Has your doctor ever told you that the reason you are gaining weight is because you eat too much? And you sit there wondering how when you eat so little food? Your doctor might well be giving you inadequate advice.
We are shocked when we find out that Tom next door averages 8-9 hours of sleep each night, and Bill next door-but-one gets 10 hours because he works out at the gym. You, however, just get 6 maybe 7. You feel tired, stressed and you've gained weight. The media tells you that you just need to exercise and eat less. You tried that and it just doesn't work.
When we think of obesity we tend to think of people eating too much and not exercising. Remember this:
The notion that the answer to resolving the current obesity epidemic is to curb people's sugar drinking and eating habits (not that these aren't important) should be the first thing we should question. No matter how much diet and exercise you do, you can still become obese, and you can still get diabetes and other metabolic issues and chemical imbalances, you can get Syndrome X.
Just been reading http://books.google.co.uk/books?id=D...gC&redir_esc=y by Shawn M. Talbott.
He makes some interesting claims such as not getting the full 8 hours sleep everynight puts the body into a pre-diabetic state. He says that not many people know about Syndrome X.
"Insulin resistance is perhaps one of the earliest metabolic events leading to full-blown Syndrome X - and insulin resistance is certainly exacerbated by, if not caused by, a diet high in refined carbohydrates (sugars), and by elevated cortisol levels (from chronic stress)."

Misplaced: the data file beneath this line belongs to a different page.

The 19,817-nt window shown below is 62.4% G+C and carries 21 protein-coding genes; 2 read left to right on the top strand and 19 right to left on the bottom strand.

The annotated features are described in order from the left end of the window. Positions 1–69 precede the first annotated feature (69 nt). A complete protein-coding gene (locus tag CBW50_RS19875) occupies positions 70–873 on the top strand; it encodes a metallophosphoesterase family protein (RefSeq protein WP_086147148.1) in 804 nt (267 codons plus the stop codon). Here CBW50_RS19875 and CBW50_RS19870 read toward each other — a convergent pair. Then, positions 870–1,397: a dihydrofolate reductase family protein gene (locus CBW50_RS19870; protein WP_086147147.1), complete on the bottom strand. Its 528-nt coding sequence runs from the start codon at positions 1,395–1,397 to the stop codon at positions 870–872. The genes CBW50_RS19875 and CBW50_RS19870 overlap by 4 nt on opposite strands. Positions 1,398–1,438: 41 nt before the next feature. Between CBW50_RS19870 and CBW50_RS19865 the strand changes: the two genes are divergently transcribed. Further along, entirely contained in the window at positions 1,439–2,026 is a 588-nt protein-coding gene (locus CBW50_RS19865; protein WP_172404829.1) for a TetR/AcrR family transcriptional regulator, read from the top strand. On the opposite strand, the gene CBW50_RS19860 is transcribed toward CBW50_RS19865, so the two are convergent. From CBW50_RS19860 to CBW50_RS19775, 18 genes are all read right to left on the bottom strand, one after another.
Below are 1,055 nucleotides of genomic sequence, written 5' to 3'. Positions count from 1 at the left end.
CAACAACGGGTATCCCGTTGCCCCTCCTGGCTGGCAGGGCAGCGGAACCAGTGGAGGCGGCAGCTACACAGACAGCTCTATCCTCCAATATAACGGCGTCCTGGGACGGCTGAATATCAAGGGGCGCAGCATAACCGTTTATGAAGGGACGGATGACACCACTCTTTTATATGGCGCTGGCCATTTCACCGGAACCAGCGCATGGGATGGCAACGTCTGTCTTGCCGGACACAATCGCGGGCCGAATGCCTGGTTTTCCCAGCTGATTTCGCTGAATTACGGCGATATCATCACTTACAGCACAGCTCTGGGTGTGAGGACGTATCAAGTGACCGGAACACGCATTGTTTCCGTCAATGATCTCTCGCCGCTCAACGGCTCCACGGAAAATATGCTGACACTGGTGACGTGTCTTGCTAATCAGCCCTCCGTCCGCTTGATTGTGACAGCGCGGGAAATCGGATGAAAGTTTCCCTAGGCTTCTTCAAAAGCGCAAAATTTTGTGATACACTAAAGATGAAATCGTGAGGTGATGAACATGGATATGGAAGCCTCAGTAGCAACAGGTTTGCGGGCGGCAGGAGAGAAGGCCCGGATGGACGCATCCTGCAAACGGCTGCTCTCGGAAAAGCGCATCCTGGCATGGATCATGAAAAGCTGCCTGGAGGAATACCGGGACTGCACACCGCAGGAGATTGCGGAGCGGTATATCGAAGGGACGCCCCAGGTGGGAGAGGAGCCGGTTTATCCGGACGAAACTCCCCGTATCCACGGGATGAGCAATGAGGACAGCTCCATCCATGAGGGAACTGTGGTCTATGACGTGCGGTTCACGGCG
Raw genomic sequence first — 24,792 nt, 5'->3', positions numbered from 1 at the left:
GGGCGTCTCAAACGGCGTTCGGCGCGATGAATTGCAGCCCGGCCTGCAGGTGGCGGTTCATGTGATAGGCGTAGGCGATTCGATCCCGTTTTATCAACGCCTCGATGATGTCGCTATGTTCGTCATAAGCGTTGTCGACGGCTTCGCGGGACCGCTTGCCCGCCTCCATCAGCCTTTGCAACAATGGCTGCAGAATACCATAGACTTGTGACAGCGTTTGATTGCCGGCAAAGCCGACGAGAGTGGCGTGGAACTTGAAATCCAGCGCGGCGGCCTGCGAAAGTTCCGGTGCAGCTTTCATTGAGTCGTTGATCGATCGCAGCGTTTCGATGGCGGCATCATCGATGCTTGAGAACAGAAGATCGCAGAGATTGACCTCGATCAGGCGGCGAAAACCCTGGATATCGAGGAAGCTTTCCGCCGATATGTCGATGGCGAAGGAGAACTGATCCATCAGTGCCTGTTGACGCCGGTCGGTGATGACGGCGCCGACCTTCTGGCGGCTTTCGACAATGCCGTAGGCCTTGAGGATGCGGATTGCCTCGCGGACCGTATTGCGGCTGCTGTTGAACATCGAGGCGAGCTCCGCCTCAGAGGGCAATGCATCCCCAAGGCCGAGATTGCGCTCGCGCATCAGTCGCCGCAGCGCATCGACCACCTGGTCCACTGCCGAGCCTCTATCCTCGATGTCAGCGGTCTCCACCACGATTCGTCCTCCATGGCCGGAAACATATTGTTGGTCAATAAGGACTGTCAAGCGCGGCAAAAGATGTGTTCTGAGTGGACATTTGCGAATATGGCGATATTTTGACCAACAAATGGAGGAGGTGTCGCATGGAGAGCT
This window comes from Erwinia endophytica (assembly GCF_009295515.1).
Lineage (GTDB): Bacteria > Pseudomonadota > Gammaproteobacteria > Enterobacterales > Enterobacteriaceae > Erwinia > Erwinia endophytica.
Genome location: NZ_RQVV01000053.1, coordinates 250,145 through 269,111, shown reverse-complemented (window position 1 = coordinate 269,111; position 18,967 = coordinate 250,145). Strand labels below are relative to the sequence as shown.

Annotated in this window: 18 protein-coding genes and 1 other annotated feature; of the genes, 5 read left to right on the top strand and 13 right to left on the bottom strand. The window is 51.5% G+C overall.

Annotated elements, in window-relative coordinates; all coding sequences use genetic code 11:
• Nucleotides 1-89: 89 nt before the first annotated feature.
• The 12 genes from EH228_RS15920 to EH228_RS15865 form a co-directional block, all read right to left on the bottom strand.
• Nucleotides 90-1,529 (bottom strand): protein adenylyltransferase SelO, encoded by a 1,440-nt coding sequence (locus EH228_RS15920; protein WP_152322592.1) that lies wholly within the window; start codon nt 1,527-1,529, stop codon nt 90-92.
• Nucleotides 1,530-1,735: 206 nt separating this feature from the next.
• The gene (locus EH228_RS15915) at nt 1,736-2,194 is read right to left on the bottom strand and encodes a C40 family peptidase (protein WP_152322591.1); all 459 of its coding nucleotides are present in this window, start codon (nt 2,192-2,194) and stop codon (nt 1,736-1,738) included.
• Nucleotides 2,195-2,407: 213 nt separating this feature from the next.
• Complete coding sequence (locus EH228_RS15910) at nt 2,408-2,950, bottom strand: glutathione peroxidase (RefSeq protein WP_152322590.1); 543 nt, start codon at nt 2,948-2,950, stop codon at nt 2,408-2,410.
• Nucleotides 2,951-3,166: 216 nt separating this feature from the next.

"Both diet and exercise can play important roles in helping control blood-sugar and insulin levels, but inless you adequately control cortisol levels, your attention to diet and exercise will leave you spinning your wheels."
"The major problem with our modern "late to bed, early to rise" lifestyle is that our cortisol levels never have enough time to fully dissipate..."
"The Chicago sleep researchers also suggested that sleep deprivation, which is becoming commonplace in industrialized countries, may play a significant role in the current epidemic of obesity and type-2 diabetes."
"In 1910 the average American slept a whopping nine hours per night; in 1975, it was down to only about seven and half hours; and today we average only about seven hours a night - and many of us get far less than that."
So what exactly is causing the obesity epidemic? Apparently, even those who are slightly overweight are now considered clinically obese. The mainstream media like to portray this undesireable weight gain as a food-and-lack-of-exercise problem. Although that may be a factor, it could mean nothing if our bodies are just not doing what nature expects it to do.
Contrary to the many vested interests wishing to profit from obese persons, overeating is not the reason for our increased heftiness. Fifty-four percent of all Americans are overweight. One in five is obese and in danger of health problems. Until we are honest about obesity in this country, no working solutions will be found. The cult of Jenny Craig and Lean Cuisine will simply make us fatter because their interest lies in profits. The problem is finding unbiased researchers who don't put the cart before the horse, influenced by profiteers who are fueled by fat prejudice. The real cause of the obesity epidemic is not increased gluttony, but factors in modern American life.
Is the Modern Lifestyle Killing Us? Syndrome X. Watch
- Thread Starter
- 16-04-2013 20:22
- 17-04-2013 12:05
You should read the book 'Food is Love' is interesting. And i reckon people comfort eat because there is a conflict between themselves and their ideal self. the other day i watched 'Charlie Brooker's weekly wipe- How tv ruined your life' and it explained in a commical way how the media influence peoples ideals was funny but so true!!